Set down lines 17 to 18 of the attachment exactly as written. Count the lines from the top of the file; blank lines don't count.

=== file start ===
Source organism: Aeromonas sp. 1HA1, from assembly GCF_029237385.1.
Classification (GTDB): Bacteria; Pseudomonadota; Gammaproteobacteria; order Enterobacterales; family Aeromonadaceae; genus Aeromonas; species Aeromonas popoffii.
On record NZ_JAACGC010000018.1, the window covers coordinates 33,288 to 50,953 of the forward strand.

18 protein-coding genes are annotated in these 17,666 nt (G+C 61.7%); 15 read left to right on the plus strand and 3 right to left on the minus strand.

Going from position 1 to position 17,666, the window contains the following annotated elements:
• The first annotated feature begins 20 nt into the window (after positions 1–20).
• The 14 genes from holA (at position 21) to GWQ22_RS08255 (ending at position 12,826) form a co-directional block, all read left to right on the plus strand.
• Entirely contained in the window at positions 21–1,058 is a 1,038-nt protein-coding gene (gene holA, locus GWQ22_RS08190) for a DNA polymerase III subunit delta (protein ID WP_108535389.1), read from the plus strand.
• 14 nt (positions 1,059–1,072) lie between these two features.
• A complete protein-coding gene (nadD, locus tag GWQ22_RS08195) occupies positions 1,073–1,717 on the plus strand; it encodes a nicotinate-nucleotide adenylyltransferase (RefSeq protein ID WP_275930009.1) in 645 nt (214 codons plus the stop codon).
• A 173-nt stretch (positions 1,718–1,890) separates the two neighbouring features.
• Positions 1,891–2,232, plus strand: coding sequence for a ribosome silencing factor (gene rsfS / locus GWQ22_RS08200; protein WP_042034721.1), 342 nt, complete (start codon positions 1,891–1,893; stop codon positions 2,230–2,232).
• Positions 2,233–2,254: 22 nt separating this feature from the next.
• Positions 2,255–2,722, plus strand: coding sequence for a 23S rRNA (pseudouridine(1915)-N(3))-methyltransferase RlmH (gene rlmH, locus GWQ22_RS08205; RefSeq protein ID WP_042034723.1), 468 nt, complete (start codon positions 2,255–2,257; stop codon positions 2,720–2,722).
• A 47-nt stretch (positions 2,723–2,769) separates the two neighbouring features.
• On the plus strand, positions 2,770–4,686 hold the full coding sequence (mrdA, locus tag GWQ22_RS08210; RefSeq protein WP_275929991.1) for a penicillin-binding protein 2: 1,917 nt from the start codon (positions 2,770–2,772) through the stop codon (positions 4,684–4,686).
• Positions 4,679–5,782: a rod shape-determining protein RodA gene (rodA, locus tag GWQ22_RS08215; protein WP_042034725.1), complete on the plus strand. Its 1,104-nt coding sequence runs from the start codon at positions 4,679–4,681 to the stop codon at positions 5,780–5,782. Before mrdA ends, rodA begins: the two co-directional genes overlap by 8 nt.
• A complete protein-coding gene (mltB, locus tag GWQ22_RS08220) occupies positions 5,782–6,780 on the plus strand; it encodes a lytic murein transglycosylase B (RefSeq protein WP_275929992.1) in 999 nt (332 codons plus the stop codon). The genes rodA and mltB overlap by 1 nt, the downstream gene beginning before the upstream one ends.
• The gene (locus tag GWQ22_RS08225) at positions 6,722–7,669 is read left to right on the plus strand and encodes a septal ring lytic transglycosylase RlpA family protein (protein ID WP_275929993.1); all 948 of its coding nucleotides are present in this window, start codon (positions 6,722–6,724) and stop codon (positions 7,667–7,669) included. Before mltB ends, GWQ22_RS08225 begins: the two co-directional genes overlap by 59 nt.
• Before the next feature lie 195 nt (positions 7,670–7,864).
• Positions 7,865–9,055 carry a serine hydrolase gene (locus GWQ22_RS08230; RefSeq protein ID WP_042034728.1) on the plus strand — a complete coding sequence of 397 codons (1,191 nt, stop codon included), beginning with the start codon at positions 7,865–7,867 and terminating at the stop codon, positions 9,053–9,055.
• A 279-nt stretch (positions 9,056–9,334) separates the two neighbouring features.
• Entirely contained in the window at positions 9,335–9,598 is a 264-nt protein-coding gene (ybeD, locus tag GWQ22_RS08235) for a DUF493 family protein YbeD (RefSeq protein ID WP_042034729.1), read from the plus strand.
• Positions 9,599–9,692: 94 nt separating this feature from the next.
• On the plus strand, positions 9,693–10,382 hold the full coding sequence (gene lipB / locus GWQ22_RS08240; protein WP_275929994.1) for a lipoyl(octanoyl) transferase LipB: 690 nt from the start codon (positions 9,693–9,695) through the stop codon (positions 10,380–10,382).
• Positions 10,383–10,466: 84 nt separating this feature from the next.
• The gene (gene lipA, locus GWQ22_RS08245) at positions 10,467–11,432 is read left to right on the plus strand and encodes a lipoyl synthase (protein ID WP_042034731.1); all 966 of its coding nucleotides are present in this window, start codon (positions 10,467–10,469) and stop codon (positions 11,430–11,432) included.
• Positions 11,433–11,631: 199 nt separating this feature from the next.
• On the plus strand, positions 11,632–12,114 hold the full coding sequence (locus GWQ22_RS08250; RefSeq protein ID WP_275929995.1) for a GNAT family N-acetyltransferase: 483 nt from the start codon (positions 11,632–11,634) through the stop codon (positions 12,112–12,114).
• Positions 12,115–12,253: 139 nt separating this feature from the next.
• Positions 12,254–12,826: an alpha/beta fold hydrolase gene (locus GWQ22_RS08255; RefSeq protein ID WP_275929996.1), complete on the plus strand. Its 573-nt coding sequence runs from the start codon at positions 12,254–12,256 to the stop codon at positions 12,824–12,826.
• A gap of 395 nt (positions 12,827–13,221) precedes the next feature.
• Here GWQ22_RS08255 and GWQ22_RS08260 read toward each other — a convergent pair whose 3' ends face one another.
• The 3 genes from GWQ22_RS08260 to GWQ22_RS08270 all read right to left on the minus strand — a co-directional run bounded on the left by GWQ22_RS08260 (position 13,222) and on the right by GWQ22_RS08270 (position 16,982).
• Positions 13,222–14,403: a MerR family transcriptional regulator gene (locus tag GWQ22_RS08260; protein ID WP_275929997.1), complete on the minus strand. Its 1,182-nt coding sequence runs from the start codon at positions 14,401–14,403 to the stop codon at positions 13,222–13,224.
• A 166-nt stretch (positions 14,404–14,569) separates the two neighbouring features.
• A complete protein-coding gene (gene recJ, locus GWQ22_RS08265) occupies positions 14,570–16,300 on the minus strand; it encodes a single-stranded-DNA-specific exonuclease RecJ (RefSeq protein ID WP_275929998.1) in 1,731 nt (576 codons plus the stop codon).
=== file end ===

• Positions 4,679–5,782: a rod shape-determining protein RodA gene (rodA, locus tag GWQ22_RS08215; protein WP_042034725.1), complete on the plus strand. Its 1,104-nt coding sequence runs from the start codon at positions 4,679–4,681 to the stop codon at positions 5,780–5,782. Before mrdA ends, rodA begins: the two co-directional genes overlap by 8 nt.
• A complete protein-coding gene (mltB, locus tag GWQ22_RS08220) occupies positions 5,782–6,780 on the plus strand; it encodes a lytic murein transglycosylase B (RefSeq protein WP_275929992.1) in 999 nt (332 codons plus the stop codon). The genes rodA and mltB overlap by 1 nt, the downstream gene beginning before the upstream one ends.